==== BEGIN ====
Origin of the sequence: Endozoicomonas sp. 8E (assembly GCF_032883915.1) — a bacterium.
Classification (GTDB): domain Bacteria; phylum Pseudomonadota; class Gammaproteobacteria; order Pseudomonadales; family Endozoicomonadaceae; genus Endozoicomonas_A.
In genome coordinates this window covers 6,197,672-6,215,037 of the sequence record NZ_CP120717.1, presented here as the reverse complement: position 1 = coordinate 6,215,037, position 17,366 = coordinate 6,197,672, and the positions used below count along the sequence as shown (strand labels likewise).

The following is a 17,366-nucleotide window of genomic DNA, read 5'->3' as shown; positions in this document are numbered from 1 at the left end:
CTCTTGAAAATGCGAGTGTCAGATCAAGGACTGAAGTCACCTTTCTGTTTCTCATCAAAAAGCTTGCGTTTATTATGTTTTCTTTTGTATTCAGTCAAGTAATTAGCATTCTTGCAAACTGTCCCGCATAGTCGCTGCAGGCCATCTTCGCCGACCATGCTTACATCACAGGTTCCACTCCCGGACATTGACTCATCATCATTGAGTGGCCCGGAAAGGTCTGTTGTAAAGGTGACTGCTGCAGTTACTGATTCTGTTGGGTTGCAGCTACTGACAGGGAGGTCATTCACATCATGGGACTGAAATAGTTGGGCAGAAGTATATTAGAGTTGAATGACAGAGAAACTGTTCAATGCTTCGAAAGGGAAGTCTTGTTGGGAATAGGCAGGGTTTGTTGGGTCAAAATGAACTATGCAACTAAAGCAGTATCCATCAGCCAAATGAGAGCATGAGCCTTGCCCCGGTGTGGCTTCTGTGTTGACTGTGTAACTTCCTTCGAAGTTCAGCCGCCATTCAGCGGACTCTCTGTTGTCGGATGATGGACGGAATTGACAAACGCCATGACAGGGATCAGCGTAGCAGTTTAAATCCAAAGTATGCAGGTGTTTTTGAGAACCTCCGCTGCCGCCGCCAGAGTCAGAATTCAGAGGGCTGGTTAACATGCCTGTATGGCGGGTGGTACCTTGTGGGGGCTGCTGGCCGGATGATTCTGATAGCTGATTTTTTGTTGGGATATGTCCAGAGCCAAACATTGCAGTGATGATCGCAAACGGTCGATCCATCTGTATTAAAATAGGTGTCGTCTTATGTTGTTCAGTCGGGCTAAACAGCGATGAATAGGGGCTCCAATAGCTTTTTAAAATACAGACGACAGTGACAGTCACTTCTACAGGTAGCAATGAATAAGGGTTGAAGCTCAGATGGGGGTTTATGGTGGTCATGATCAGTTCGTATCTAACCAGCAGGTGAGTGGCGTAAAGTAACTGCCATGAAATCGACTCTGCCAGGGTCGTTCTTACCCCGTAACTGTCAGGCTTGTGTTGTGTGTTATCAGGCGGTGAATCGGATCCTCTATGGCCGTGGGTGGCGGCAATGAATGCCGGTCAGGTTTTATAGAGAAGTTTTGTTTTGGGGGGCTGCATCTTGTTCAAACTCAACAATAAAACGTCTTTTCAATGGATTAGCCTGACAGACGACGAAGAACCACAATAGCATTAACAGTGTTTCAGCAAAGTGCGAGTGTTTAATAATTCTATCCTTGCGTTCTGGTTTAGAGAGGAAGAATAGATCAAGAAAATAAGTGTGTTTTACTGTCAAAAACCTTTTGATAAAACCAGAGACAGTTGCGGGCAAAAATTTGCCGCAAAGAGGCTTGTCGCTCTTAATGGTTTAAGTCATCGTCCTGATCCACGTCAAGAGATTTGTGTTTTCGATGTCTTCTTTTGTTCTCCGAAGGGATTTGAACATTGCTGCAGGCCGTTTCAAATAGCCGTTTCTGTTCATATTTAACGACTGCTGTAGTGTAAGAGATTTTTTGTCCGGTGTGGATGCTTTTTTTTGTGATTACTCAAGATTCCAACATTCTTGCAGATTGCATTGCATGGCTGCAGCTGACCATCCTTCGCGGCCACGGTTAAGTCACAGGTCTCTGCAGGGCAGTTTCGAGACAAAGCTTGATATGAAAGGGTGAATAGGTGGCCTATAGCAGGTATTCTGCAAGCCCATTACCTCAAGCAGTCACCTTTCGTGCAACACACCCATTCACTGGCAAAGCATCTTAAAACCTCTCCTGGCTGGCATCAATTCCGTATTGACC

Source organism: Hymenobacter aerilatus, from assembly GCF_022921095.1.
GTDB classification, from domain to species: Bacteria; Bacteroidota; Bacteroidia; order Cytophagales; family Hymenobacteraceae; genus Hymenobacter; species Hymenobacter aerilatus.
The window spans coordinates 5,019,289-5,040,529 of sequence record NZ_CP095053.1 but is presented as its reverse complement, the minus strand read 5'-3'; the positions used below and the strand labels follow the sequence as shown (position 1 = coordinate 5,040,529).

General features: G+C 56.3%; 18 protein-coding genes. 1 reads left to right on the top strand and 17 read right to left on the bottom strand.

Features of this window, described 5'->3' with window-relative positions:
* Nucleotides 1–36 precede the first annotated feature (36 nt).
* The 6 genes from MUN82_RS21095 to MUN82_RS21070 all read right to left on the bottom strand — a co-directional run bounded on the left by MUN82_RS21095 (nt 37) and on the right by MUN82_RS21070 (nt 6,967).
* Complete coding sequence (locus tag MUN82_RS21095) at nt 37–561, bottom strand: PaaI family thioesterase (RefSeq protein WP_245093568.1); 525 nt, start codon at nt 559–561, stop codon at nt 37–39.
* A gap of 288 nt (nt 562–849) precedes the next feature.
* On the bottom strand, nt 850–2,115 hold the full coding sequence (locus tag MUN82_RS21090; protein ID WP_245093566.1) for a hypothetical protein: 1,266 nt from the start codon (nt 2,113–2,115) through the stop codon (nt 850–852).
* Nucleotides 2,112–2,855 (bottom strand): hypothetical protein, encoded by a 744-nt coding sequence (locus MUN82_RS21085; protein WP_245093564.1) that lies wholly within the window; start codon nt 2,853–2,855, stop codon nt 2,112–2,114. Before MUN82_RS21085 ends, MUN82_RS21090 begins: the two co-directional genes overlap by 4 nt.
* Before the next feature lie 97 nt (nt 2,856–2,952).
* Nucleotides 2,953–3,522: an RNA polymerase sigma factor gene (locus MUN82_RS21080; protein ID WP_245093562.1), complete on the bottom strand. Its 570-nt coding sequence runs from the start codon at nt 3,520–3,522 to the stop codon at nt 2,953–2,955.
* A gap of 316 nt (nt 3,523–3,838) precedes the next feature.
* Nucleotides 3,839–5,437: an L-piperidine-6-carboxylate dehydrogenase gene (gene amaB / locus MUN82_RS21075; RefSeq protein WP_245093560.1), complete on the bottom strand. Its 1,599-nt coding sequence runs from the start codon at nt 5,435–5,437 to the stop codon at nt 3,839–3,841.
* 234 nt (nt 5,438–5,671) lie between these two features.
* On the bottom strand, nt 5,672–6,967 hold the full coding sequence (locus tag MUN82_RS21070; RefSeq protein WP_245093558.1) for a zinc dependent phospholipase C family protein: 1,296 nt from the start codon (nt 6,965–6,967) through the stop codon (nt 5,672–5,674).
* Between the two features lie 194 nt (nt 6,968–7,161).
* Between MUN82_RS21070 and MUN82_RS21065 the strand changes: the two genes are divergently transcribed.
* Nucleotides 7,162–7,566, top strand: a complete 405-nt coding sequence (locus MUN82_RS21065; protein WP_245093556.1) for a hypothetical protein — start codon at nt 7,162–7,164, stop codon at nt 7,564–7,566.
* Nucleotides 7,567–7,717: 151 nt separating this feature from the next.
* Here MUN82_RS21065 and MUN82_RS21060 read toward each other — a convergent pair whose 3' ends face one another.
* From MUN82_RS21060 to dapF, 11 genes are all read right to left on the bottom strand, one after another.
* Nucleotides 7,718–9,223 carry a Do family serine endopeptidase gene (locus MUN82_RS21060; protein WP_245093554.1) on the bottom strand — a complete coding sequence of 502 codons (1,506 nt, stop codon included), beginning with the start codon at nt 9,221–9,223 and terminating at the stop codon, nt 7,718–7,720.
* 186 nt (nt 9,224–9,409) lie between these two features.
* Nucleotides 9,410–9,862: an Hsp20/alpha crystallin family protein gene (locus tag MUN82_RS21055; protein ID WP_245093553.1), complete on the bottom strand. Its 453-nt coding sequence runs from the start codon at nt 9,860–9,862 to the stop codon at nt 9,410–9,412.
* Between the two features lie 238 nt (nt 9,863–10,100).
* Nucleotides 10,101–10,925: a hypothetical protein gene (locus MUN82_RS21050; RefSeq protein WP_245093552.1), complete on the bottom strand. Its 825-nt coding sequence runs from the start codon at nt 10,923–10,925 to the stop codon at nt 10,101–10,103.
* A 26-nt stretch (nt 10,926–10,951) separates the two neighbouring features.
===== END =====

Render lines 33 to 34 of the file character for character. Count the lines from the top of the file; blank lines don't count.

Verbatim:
* Nucleotides 10,101–10,925: a hypothetical protein gene (locus MUN82_RS21050; RefSeq protein WP_245093552.1), complete on the bottom strand. Its 825-nt coding sequence runs from the start codon at nt 10,923–10,925 to the stop codon at nt 10,101–10,103.
* A 26-nt stretch (nt 10,926–10,951) separates the two neighbouring features.